John Cimino is a Silver and Bronze Age comic, cartoon and memorabilia expert that runs a business called "Saturday Morning Collectibles." He buys, sells, appraises and gives seminars on everything pop culture, so if you got something special, let him know about it. He contributes articles to ALTER EGO, RETROFAN, BACK ISSUE and THE JACK KIRBY COLLECTOR from TwoMorrows Publishing, runs the Roy Thomas Appreciation Board on Facebook and has appeared on the AMC reality show Comic Book Men. He also represents some of comicdoms biggest stars and brings them to a Comic Con near you. John likes to think he's the real Captain Marvel, people just don't have the heart to tell him he's just an obsessed fanboy that loves to play superheroes with his daughter Bryn. Contact him at or follow him on Instagram at megostretchhulk.

Friday, October 12, 2012



An in-depth look at Marvel's very first and most mysterious collectible



The Amazing Spider-man is without a doubt one of the most popular comic book characters ever created. A true icon of the industry that people of all ages and nationalities gravitate towards and adore. Created by Stan Lee and Steve Ditko and making his 1st appearance in Amazing Fantasy #15 (Aug. 1962), Spider-man was an instant smash hit. How could any teenager not be able to relate to the quirky, adolescent nerd, Peter Parker was? Most of the readers were him in real life! They suffered from all the same everyday hang ups of teen angst that Peter did and they couldn't help but love him for it. But when Peter eventually donned the costume to become Spider-man, fans needed to have a costume to become him as well.

A legend was born on August 1962 and the comic world was never the same. 

Now enter the man and legend known as Ben Cooper...

Ben Cooper was born on the Lower East Side of New York City in 1906. Although his father was a restaurateur, Cooper studied accounting and briefly sought a career as a songwriter before founding a theatrical costume business in 1927. Cooper designed costumes and sets for the legendary Cotton Club in Harlem and several editions of the Ziegfeld Follies.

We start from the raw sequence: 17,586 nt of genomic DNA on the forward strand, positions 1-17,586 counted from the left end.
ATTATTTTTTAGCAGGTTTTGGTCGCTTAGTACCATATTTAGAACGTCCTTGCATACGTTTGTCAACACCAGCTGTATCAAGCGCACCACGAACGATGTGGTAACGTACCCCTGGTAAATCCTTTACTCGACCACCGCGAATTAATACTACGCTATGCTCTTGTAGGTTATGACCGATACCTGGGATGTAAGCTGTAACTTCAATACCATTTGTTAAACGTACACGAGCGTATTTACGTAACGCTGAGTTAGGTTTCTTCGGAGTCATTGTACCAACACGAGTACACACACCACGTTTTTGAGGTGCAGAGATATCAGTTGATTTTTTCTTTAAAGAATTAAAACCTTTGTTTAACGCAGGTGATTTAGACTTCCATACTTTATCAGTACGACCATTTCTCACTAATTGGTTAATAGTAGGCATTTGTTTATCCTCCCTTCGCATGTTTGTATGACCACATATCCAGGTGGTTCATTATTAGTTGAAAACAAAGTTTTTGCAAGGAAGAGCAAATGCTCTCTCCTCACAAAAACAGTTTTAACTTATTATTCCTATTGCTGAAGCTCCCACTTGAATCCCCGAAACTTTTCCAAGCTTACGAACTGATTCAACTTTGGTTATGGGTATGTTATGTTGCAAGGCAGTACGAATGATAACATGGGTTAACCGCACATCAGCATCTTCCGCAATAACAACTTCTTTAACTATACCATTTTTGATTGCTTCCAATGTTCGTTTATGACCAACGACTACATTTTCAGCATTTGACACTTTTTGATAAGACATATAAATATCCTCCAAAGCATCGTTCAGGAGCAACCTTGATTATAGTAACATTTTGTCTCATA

With live theater, becoming rarer in the 1930s due to the Great Depression and Halloween becoming a more popular holiday, Cooper established Ben Cooper, Inc. in BrooklynNew York, in 1937. The firm assumed control of A.S. Fishbach, Inc. which had a license to produce costumes based on characters owned by The Walt Disney Company such as Mickey Mouse, Donald Duck and Snow White in 1937 and began selling Disney costumes under Fishbach's "Spotlight" brand. The two companies formally merged and incorporated as Ben Cooper, Inc., on December 8, 1942.

By the late 1940s, Ben Cooper, Inc. was one of the largest and most prominent Halloween costume manufacturers in the United States. Its costumes were generally very thin fabric with a silkscreened image on the front that sold for less than $3.00. The company began selling its costumes through large retailers such as J. C. Penney, Sears, Woolworth's, and most five-and-dime stores. Costumes often sold for only $1.25 (about $11.35 today). At the time, the most popular costumes were traditional Halloween figures such as devils, ghosts, skeletons, and witches. But Ben Cooper constantly evolved and expanded its line with new characters and creations. In the 1950s, television characters such as Davy Crockett, Superman, and Zorro were very popular and all got costumes that sold immensely well. And as parents became more concerned about safety, the company responded by creating its "Glitter Glo" costumes, dresses and jumpsuits with large amounts of blue glitter glued to the front (which would reflect the headlights of oncoming automobiles). In the 1960s and 1970s, Ben Cooper, Inc., was one of the "big three" Halloween costume companies, along with Collegeville and the H. Halpern Company (Halco). But they became known for licensing popular film and television characters and getting their images onto store shelves much more quickly than the others.

Ben Cooper, Inc. was famous for licensing hundreds of characters much quicker than their competition.